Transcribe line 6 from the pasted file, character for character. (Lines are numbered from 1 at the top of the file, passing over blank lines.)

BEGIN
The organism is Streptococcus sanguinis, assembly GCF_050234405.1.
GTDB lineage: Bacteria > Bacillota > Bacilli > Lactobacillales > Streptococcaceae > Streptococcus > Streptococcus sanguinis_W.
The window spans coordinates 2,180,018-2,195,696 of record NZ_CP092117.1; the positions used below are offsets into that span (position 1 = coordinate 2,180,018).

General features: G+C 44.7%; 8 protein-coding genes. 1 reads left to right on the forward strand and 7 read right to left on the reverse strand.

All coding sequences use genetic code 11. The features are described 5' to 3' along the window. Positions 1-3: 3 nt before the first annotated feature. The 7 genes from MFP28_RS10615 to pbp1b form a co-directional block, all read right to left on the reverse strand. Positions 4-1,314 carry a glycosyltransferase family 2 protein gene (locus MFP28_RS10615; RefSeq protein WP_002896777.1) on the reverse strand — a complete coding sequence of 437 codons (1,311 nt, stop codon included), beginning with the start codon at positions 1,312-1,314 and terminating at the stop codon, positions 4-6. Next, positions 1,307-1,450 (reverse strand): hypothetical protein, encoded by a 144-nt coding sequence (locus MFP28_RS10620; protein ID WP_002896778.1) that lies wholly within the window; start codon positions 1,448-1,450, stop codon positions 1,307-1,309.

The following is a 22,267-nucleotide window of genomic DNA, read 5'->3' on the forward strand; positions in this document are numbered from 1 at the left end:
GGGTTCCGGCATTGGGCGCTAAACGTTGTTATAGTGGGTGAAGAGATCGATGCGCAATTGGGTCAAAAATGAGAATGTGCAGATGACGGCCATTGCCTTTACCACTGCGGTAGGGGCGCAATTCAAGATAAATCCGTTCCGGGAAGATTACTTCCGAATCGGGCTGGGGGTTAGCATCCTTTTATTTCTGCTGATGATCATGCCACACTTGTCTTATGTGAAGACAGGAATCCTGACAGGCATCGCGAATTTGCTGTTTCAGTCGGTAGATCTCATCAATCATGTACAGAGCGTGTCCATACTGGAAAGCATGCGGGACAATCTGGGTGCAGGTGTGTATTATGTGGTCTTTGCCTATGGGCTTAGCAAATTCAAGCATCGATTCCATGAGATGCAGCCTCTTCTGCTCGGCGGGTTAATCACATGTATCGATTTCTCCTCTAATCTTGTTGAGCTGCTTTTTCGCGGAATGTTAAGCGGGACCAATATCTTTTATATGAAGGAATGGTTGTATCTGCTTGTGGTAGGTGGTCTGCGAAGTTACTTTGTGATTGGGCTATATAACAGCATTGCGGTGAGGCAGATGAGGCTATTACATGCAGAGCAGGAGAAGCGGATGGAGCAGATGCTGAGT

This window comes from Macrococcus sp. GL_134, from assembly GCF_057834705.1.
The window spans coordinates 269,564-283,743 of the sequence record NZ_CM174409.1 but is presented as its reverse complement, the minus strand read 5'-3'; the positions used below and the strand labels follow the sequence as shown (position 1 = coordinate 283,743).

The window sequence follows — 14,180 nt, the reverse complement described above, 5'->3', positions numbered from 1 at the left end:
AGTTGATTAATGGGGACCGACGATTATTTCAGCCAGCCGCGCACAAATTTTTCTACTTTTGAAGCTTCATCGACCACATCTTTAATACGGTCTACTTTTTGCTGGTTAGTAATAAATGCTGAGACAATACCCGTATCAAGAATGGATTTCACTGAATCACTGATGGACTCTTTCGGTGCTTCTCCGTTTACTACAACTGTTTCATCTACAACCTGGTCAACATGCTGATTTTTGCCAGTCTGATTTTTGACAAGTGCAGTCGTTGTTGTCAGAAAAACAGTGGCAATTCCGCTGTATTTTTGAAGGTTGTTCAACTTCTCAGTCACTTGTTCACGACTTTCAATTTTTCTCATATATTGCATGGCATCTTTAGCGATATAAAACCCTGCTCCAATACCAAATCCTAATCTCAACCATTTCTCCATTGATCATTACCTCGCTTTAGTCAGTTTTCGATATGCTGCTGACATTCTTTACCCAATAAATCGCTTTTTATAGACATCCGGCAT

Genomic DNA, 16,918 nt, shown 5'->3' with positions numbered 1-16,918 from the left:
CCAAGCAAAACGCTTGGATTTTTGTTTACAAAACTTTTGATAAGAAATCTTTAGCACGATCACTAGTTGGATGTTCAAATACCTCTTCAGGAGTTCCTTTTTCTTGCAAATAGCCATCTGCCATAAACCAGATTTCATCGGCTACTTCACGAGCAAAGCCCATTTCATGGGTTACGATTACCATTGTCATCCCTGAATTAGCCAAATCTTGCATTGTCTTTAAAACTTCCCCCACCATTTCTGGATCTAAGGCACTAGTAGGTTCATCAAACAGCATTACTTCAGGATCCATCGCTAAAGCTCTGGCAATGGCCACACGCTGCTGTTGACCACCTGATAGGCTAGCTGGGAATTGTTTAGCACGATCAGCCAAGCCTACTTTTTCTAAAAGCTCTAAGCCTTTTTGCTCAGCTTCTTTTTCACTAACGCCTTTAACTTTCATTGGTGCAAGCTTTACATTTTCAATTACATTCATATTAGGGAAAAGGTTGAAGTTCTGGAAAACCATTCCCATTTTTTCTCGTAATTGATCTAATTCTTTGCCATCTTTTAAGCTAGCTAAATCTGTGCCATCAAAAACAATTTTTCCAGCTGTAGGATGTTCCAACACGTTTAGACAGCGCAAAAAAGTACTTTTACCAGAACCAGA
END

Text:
The following is a 22,267-nucleotide window of genomic DNA, read 5'->3' on the forward strand; positions in this document are numbered from 1 at the left end: